While reviewing cold cases in the Fayette County courthouse, a particularly thick manila envelope draws Lisa's attention. The details of the case are engrossing: An entire family-father, mother, and two children-disappeared more than twenty-eight years ago. Except that's not all: The mother in the photo could have been Lisa's twin, and the toddler in the picture bears an uncanny resemblance to Lisa herself. Before Lisa can learn more about her past, a series of catastrophes strike close to home. Lisa confides in her boss, District Attorney Scott Buchanan, and their relationship develops into something completely different. Together Lisa and Scott unravel a terrifying web of criminal connections that could destroy the very fabric of Lisa's life-if she lives long enough, that is. (from book jacket)
Karen Robard's is talented at blending suspense and romance, and this book is no exception. On the romance side, the characters have known each other since childhood, and their past and present stories are woven together adeptly. They have a connection that spans years and makes their current relationship believeable. Without bringing in their history, the speed at which their romance advances would seem taudry and shallow.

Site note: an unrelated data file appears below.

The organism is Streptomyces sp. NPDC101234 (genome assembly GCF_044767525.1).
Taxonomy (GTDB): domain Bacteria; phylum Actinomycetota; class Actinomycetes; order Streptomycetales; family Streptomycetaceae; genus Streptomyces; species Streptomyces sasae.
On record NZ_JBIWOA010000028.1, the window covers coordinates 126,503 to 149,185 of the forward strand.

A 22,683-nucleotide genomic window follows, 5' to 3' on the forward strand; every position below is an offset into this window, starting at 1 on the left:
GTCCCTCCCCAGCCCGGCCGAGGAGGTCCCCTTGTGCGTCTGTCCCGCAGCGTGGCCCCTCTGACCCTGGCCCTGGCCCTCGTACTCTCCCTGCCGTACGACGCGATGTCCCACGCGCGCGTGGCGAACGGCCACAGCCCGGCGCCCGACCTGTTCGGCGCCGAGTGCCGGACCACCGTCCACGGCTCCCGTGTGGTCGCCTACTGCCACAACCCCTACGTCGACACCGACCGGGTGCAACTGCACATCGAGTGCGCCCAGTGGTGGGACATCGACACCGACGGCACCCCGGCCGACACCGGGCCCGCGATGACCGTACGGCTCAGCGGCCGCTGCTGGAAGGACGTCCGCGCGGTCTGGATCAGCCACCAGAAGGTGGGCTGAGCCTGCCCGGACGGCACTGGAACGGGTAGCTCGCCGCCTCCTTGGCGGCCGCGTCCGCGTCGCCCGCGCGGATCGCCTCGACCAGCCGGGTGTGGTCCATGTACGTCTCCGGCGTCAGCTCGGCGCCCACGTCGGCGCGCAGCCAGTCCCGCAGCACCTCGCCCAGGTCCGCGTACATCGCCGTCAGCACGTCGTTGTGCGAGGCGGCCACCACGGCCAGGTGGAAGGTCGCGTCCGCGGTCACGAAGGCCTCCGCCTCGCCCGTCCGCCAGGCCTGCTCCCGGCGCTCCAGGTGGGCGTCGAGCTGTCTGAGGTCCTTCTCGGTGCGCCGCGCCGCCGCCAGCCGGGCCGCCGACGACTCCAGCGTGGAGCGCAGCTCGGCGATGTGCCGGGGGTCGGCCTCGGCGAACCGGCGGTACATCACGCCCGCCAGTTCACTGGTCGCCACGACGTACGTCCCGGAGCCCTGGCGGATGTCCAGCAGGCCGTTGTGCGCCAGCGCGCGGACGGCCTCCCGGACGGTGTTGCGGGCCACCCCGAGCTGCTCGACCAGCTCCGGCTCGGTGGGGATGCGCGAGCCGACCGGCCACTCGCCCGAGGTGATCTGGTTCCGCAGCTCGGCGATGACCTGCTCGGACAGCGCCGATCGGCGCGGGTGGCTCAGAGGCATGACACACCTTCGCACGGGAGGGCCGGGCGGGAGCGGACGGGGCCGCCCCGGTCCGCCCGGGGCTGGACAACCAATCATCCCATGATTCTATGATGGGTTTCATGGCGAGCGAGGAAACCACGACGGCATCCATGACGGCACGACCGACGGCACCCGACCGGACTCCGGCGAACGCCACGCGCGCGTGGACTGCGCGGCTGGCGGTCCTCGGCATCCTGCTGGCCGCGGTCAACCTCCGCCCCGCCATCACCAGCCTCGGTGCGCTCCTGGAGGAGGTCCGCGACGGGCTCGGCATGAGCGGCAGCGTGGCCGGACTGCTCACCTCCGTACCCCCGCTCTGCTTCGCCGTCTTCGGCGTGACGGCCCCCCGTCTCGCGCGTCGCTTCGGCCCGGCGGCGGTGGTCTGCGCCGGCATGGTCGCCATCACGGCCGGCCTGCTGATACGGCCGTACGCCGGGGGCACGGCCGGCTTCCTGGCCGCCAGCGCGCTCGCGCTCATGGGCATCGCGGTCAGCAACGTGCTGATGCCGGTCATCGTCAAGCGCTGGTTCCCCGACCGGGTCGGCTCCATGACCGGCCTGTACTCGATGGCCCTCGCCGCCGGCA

On the suspense side - this tale is one of the best I've read in this genre. The link between Lisa and the family in the cold case file is revealed in small doses that keep you guessing and, at times, has almost a supernatural feel. There were times that the progress was too slow - coming to a stop in order for the romance storyline to advance rather than happening conjointly - but it was still a compelling mystery. I must have concocted at least a dozen potential scenarios as the answer to the puzzle - none of which were correct.
The only fault I find in this book is that it was a little like bad sex - three hundred pages of build-up and teasing then, just at the most climactic point, it's all over - leaving you with a slightly dissatisfied feeling. I could have done with a little more speed and less detail during the buildup and then a more drawn out climax - if you'll pardon my analogy.
Overall, a fun and exciting read that I would recommend to fans of this genre.